Its a great lifestyle, i can tell you with one very, very important proviso. And that is: NO CHILDREN!! High rises and children under the age of sixteen do not go well together because many adolescent and pre-adolescent children are, by definition, noisy, and still not entirely socialised. And in a high rise you have to consider your neighbours – the people you see in the lift each morning.

    In our 200 square medium standard apartment with two basement car spaces we are insulated from most of the irritations that go with living in a row of houses in a street. Also, being smack bang right in the City centre we can choose any of a dozen restaurants without worrying about drinking and driving, not to mention the convenience of having other services and facilities literally almost on the doorstep. Hardly any need to get the car out.

    So. To recap. Don’t tell me Sea Shepherd and Co are hard done by or ‘brave, champions of the innocent whale’. They’re not!

    And don’t tell me that the provision of more high rise apartments in any city, especially Akl, is going to reduce us to slummy third world status. Anyone who thinks that has obviously never experienced the convenience, economy and all round live-ability of apartment living.

    Double rant now over. Go for it guys!!

    Vote: Thumb up 2 Thumb down 1 You need to be logged in to vote
  23. Andrei (2,431 comments) says:

    What’s your point there, Andrei?

    LOL Liberalism is indeed a mental defect, something is lacking in the brains of liberals that makes what is blindingly obvious to normal people impossible for them to grasp.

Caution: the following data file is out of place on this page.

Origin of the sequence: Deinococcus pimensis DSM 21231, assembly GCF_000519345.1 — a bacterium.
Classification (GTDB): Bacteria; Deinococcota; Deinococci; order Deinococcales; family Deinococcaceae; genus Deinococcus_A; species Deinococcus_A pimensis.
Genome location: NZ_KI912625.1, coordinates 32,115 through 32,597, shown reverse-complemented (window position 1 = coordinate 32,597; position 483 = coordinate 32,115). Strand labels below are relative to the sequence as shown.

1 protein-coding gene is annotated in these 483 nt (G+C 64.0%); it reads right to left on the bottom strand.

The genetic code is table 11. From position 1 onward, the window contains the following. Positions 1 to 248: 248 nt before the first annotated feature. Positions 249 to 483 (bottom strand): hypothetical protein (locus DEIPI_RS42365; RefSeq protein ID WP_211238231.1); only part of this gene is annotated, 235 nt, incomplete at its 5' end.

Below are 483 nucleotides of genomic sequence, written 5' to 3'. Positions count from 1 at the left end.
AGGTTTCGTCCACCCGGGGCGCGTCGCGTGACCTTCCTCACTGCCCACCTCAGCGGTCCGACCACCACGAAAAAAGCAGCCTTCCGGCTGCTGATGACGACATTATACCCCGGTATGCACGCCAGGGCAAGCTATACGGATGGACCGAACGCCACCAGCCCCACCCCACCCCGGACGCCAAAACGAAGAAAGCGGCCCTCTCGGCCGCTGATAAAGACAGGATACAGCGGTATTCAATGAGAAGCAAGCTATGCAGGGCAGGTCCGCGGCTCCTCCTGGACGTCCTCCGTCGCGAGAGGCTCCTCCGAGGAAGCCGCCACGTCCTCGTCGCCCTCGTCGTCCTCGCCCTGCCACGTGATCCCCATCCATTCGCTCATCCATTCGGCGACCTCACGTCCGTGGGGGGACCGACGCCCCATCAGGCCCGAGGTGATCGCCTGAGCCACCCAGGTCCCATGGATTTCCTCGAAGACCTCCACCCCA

I doubt that there is a cure – perhaps a shock treatment via a dose of reality by making them live in another culture where English isn’t spoken and life is hard might do it, who knows?

    Vote: Thumb up 6 Thumb down 7 You need to be logged in to vote
  24. Ryan Sproull (6,661 comments) says:

    LOL Liberalism is indeed a mental defect, something is lacking in the brains of liberals that makes what is blindingly obvious to normal people impossible for them to grasp.

    I doubt that there is a cure – perhaps a shock treatment via a dose of reality by making them live in another culture where English isn’t spoken and life is hard might do it, who knows?

    Yeah yeah. What was your actual point? Sperm donation is bad?

    Vote: Thumb up 4 Thumb down 4 You need to be logged in to vote
  25. Pete George (21,830 comments) says:

    David Carter is struggling as new Speaker. It’s a daunting task countrolling a house of harangers and Carter is finding the initial going tough.

    Carter looks easily flustered. Time will tell whether he grows into the job or keeps blustering his way through it. In the meantime we can expect a lot of frustration from the opposition.

    National MPs would help the Speaker – and Parliament – if they supported Carter and didn’t abuse their speaking rights and obligations in the House.

    If Parliament descends into more chaos than usual John Key will have to take some of the responsibility.

    Carter struggling as Speaker – and I’m not as scathing as Cam at Truth in Just Dreadful – A lesson in how to win in Parliament

    Vote: Thumb up 2 Thumb down 5 You need to be logged in to vote
  26. graham (2,211 comments) says: